The 2018 FIFA World Cup kicks off today in Russia. It’s not exactly been a smooth sailing ride for FIFA, who have faced backlash for the decision to host the event in Russia but nonetheless, the World Cup is expected to draw big crowds both in stadiums and on television.
However, it seems that not every football fan in the UK will be flocking to the Volgograd Arena to see England’s first match. A new survey by PartyCasino has found that England fans aren’t quite feeling a trip to Russia over safety concerns and fear of various forms of discrimination.
Three-quarters (71%) of Brits think the World Cup is a dangerous environment this summer, whilst a quarter (26%) of fans wouldn’t go to football event due to racism and homophobia.
Other statistics in the survey, which was taken by 2,000 people across the country, found that almost half (42%) of men wouldn’t travel to Russia due to the threat of violence, whilst three-quarters (79%) of football fans don’t know anyone going to the World Cup.
David Winter, Marketing Manager at PartyCasino, said: “With England fans potentially facing problems in Russia this summer, it’s unfortunate that the players will be short of support this World Cup, but we know the fans will be cheering loudly from the comfort and security of home.”
It’s hoped that the results of the survey will help to further highlight Russia’s stance on violence, homophobia, and racism. A recent report from the Fare network and the SOVA Center found that there was an increase in the number of discriminatory chants inside stadiums in Russia.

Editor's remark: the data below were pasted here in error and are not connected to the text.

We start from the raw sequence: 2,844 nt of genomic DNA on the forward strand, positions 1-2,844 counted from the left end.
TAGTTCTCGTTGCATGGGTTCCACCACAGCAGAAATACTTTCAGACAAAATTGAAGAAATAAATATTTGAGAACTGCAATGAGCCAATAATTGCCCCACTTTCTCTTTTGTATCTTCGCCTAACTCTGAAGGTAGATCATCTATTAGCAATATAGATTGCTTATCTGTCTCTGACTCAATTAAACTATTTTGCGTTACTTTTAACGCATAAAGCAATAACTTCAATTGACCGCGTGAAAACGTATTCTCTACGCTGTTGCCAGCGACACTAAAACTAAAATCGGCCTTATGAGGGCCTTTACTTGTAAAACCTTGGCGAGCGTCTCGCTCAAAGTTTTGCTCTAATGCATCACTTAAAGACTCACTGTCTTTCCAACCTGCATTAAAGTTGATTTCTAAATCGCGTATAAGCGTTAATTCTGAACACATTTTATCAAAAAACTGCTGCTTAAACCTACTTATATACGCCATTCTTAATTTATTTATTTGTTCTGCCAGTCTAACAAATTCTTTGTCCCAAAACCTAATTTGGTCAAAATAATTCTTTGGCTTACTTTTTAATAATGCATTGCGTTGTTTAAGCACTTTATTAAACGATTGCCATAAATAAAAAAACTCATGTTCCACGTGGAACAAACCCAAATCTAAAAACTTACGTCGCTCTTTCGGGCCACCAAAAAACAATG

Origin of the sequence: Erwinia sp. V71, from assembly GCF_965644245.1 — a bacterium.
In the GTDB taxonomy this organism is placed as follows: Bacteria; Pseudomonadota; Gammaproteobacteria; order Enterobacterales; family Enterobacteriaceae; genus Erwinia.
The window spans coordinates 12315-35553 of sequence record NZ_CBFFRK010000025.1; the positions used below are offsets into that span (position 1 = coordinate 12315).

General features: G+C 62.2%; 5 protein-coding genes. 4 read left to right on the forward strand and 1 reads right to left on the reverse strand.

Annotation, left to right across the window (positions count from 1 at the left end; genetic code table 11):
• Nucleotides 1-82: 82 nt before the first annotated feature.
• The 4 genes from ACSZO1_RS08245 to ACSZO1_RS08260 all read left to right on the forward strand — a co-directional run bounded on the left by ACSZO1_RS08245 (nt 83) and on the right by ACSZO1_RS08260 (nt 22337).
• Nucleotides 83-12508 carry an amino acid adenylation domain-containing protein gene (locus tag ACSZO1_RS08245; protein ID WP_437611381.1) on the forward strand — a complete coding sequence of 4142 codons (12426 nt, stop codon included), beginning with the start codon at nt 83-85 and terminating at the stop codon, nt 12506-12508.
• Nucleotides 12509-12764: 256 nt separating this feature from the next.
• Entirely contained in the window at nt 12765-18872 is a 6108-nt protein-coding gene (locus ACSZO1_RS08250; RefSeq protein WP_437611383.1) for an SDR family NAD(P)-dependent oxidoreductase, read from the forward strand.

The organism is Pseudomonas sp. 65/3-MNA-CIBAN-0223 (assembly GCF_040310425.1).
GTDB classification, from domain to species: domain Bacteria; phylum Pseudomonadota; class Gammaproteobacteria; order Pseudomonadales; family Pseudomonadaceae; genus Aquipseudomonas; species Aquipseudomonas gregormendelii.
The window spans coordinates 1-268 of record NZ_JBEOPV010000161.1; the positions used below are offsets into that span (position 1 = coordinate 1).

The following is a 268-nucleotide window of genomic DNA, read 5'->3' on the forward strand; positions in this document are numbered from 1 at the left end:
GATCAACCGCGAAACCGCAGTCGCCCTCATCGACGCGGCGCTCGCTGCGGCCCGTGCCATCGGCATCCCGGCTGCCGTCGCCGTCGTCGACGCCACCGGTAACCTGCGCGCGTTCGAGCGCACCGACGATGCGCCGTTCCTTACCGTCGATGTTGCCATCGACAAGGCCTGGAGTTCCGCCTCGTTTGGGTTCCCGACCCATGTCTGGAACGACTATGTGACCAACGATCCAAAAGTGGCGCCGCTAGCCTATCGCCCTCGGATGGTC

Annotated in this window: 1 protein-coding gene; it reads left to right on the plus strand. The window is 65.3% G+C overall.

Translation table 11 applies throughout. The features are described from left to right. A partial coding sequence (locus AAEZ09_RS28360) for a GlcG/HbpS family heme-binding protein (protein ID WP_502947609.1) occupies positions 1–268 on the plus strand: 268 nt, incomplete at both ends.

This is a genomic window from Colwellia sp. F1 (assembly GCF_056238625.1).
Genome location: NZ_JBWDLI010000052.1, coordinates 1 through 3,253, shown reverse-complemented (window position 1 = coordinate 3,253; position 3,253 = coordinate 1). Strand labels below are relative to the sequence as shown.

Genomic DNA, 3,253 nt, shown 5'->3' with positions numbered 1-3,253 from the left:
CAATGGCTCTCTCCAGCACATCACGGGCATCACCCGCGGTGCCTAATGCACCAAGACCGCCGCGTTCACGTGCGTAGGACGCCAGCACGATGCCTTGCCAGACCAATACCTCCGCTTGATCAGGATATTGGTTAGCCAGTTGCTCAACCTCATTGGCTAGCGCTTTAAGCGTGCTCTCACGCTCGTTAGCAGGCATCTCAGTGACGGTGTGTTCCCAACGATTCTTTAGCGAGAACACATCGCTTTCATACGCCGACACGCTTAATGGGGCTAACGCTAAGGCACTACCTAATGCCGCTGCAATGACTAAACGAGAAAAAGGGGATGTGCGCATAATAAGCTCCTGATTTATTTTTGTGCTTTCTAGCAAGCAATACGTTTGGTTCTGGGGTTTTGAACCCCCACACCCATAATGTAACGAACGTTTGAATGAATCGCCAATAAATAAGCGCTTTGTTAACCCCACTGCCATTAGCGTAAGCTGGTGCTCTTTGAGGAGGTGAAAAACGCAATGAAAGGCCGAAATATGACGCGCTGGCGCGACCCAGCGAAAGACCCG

Speaking of the Fare report, equality and inclusion organisation Kick It Out said they were “concerned at the latest research” and that “a lack of effective action from FIFA against discrimination in Russian football will leave BAME and LGBT supporters, players and staff vulnerable to abuse this summer.”
In a statement, the organisation also said:
Fare’s report provides clear evidence of the continued failings of the Russian Football Union to deal effectively with the issue and offers a reminder for FIFA that if necessary, it must be prepared to step in and take action to ensure the safety of everyone in attendance at the World Cup, regardless of background.
The Diversity Guide offers specific guidance and safety advice for the LGBT community and ethnic minorities travelling to Russia. The online resource combining travel advice and important information including historical context, Do’s and Don’ts and what to expect in each of the 11 host cities. The site is now online
A WhatsApp hotline has also been set up to help support visiting minorities in Russia with issues of discrimination to report or who require other urgent help. The line will be active from the start of the World Cup. The number is + 7 916 948 11 08.